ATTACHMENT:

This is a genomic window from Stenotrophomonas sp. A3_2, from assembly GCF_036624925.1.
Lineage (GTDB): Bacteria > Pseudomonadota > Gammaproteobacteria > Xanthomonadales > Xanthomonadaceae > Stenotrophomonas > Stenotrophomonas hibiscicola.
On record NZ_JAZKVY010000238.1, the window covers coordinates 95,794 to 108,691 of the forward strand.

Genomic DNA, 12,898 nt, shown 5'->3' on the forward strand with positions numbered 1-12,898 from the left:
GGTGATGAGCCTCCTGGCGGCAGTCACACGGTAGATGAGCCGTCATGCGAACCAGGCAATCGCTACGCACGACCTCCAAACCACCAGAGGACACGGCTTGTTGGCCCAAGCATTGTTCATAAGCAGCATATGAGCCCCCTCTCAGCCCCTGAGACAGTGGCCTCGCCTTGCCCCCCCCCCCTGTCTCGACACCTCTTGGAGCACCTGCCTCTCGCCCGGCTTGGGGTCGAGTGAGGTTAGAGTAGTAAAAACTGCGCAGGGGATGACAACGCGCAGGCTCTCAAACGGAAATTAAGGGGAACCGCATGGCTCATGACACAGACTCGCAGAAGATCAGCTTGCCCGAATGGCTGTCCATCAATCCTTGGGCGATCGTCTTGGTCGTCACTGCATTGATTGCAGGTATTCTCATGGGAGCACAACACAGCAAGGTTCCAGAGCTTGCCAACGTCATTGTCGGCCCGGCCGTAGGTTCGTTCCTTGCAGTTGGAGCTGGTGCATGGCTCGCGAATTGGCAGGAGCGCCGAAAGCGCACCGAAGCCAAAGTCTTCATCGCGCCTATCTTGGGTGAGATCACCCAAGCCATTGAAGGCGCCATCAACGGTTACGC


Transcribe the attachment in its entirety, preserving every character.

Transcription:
This is a genomic window from Stenotrophomonas sp. A3_2, from assembly GCF_036624925.1.
Lineage (GTDB): Bacteria > Pseudomonadota > Gammaproteobacteria > Xanthomonadales > Xanthomonadaceae > Stenotrophomonas > Stenotrophomonas hibiscicola.
On record NZ_JAZKVY010000238.1, the window covers coordinates 95,794 to 108,691 of the forward strand.

Genomic DNA, 12,898 nt, shown 5'->3' on the forward strand with positions numbered 1-12,898 from the left:
GGTGATGAGCCTCCTGGCGGCAGTCACACGGTAGATGAGCCGTCATGCGAACCAGGCAATCGCTACGCACGACCTCCAAACCACCAGAGGACACGGCTTGTTGGCCCAAGCATTGTTCATAAGCAGCATATGAGCCCCCTCTCAGCCCCTGAGACAGTGGCCTCGCCTTGCCCCCCCCCCCTGTCTCGACACCTCTTGGAGCACCTGCCTCTCGCCCGGCTTGGGGTCGAGTGAGGTTAGAGTAGTAAAAACTGCGCAGGGGATGACAACGCGCAGGCTCTCAAACGGAAATTAAGGGGAACCGCATGGCTCATGACACAGACTCGCAGAAGATCAGCTTGCCCGAATGGCTGTCCATCAATCCTTGGGCGATCGTCTTGGTCGTCACTGCATTGATTGCAGGTATTCTCATGGGAGCACAACACAGCAAGGTTCCAGAGCTTGCCAACGTCATTGTCGGCCCGGCCGTAGGTTCGTTCCTTGCAGTTGGAGCTGGTGCATGGCTCGCGAATTGGCAGGAGCGCCGAAAGCGCACCGAAGCCAAAGTCTTCATCGCGCCTATCTTGGGTGAGATCACCCAAGCCATTGAAGGCGCCATCAACGGTTACGC